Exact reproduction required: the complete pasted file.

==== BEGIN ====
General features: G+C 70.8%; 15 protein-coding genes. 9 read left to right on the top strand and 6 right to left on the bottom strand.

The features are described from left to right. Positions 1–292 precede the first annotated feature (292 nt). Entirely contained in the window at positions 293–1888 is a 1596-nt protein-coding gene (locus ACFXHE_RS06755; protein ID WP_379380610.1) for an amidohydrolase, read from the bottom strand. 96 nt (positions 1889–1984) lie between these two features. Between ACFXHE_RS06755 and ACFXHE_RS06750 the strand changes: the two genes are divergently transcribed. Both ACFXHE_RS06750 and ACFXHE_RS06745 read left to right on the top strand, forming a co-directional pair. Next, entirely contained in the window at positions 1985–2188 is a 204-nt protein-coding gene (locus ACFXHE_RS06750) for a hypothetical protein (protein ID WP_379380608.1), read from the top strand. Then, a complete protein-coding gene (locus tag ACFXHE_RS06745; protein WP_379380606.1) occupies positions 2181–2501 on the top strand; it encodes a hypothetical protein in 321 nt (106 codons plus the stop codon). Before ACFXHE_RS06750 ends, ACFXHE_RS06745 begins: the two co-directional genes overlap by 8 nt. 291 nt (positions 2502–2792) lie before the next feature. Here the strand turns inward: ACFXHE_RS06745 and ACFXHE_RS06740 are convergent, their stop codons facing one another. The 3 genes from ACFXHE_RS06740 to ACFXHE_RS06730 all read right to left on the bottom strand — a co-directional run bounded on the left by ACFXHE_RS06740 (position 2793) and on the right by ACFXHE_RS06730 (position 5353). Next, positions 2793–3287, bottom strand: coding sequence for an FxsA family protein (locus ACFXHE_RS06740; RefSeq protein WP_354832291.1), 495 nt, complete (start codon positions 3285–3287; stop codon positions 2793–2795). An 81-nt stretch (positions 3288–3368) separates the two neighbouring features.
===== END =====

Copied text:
General features: G+C 70.8%; 15 protein-coding genes. 9 read left to right on the top strand and 6 right to left on the bottom strand.

The features are described from left to right. Positions 1–292 precede the first annotated feature (292 nt). Entirely contained in the window at positions 293–1888 is a 1596-nt protein-coding gene (locus ACFXHE_RS06755; protein ID WP_379380610.1) for an amidohydrolase, read from the bottom strand. 96 nt (positions 1889–1984) lie between these two features. Between ACFXHE_RS06755 and ACFXHE_RS06750 the strand changes: the two genes are divergently transcribed. Both ACFXHE_RS06750 and ACFXHE_RS06745 read left to right on the top strand, forming a co-directional pair. Next, entirely contained in the window at positions 1985–2188 is a 204-nt protein-coding gene (locus ACFXHE_RS06750) for a hypothetical protein (protein ID WP_379380608.1), read from the top strand. Then, a complete protein-coding gene (locus tag ACFXHE_RS06745; protein WP_379380606.1) occupies positions 2181–2501 on the top strand; it encodes a hypothetical protein in 321 nt (106 codons plus the stop codon). Before ACFXHE_RS06750 ends, ACFXHE_RS06745 begins: the two co-directional genes overlap by 8 nt. 291 nt (positions 2502–2792) lie before the next feature. Here the strand turns inward: ACFXHE_RS06745 and ACFXHE_RS06740 are convergent, their stop codons facing one another. The 3 genes from ACFXHE_RS06740 to ACFXHE_RS06730 all read right to left on the bottom strand — a co-directional run bounded on the left by ACFXHE_RS06740 (position 2793) and on the right by ACFXHE_RS06730 (position 5353). Next, positions 2793–3287, bottom strand: coding sequence for an FxsA family protein (locus ACFXHE_RS06740; RefSeq protein WP_354832291.1), 495 nt, complete (start codon positions 3285–3287; stop codon positions 2793–2795). An 81-nt stretch (positions 3288–3368) separates the two neighbouring features.